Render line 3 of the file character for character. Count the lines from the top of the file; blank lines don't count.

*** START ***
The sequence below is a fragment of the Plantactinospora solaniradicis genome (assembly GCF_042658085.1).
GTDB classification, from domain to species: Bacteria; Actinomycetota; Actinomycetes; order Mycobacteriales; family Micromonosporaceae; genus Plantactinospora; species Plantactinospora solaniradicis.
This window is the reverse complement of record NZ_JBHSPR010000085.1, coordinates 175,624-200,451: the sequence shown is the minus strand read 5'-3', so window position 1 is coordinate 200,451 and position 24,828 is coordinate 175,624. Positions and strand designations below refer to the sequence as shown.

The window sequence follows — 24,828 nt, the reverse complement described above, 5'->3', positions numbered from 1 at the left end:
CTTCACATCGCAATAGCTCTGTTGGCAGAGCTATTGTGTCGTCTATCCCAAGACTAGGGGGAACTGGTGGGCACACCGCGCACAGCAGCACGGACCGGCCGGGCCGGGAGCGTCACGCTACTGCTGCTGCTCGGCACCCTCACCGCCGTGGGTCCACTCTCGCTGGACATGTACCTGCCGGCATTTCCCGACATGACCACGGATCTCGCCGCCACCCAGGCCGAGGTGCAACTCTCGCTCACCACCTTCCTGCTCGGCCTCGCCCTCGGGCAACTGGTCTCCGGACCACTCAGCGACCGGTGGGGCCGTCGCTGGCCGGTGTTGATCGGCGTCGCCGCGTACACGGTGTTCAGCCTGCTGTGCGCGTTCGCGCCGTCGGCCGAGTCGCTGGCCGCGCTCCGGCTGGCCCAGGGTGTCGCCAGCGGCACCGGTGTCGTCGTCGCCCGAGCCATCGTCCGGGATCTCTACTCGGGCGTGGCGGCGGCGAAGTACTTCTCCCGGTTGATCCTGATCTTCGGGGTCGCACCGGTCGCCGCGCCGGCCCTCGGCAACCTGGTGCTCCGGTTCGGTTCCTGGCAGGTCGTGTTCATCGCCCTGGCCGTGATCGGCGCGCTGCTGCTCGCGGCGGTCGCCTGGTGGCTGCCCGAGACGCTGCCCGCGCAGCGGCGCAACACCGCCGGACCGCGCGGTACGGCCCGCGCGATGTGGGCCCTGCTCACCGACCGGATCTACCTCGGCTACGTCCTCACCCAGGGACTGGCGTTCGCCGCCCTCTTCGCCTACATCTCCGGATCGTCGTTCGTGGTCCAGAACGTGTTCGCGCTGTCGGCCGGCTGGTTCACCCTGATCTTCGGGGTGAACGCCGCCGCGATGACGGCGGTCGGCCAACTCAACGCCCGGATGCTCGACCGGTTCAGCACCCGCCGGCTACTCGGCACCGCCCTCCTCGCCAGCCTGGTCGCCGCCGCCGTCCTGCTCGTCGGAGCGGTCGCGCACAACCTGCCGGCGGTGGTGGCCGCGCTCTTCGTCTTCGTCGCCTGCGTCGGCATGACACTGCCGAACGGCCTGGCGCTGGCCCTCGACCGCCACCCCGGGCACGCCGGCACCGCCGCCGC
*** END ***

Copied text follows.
This window is the reverse complement of record NZ_JBHSPR010000085.1, coordinates 175,624-200,451: the sequence shown is the minus strand read 5'-3', so window position 1 is coordinate 200,451 and position 24,828 is coordinate 175,624. Positions and strand designations below refer to the sequence as shown.